At Rogers Hometown Hockey in Aurora this afternoon, Newmarket-Aurora MPP Christine Elliott is to “celebrate Canadian hockey” by speaking about the Province’s move to exclude Ontario Hockey League (OHL) players from provincial employment standards legislation.
The announcement last month maintains the status of the league’s 425 players as amateur athletes, and prevents them from becoming employees regulated by the Employment Standards Act.
“Hockey is central to so many childhoods, so many great family moments, part of all our communities,” said Elliott in a statement that echoed the words of Premier Doug Ford last month. “Our government is proud to take action and cut red tape to provide clarity and help make sure the OHL is able to continue training players and showcase this great sport.”
Deputy Premier Elliott is to take part in the presentation on stage with Sportsnet broadcasters Ron MacLean and Tara Slone, who were joined by NHL alumni for a full weekend of live entertainment and family hockey activities at the Aurora Community Centre.
The Province said by excluding OHL players from the Employment Standards Act, owners and operators of OHL franchises will have a level playing field with owners of major junior hockey teams in other provinces, including British Columbia, Manitoba and Quebec.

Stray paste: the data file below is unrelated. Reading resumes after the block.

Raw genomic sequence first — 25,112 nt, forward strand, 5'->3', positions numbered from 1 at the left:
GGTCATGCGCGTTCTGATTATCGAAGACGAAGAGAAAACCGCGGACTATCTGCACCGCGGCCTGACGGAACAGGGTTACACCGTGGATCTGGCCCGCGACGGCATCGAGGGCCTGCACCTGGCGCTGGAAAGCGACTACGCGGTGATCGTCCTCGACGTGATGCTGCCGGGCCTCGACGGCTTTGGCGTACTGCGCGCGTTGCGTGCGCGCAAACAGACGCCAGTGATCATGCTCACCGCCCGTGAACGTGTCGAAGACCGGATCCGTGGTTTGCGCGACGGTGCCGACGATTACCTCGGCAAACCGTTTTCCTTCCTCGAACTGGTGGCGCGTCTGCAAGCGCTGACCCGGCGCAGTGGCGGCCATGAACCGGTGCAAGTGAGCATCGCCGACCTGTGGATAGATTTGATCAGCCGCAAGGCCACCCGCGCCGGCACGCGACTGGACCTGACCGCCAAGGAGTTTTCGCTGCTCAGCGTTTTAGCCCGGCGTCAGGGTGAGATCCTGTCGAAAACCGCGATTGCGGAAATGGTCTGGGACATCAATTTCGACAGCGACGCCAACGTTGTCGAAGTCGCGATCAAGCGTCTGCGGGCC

OHL players will continue to be protected by legislation such as the Occupational Health and Safety Act.
The Canadian Hockey League — the parent organization of the OHL, along with the Western Hockey League and Quebec Major Junior Hockey League — is involved in a $180-million class-action lawsuit, filed in 2014 by Charney Lawyers on behalf of all current and many former players seeking outstanding wages, overtime pay, holiday pay and vacation pay.
OHL commissioner David Branch, who also serves as CHL president, sent a letter Nov. 5 lobbying the government to maintain the amateur status of players.
“This means that the players will continue to receive only a small allowance, despite having to spend dozens of hours a week in workouts, practices, games and attending mandatory promotional events, all of which allow the teams to make money,” stated Goldblatt Partners, the firm representing OHL players with Charney Lawyers, on its website Nov. 15 following the government’s announcement.
“Onerous regulations could jeopardize the future of many teams in the Ontario Hockey League. By cutting red tape and excluding the OHL from unnecessary and impractical employment legislation, Ontario is protecting the long-term sustainability of local junior hockey teams,” Elliott said.
“Amateur hockey is part of Canadian life,” said Elliott, “and our government is ensuring it stays that way.”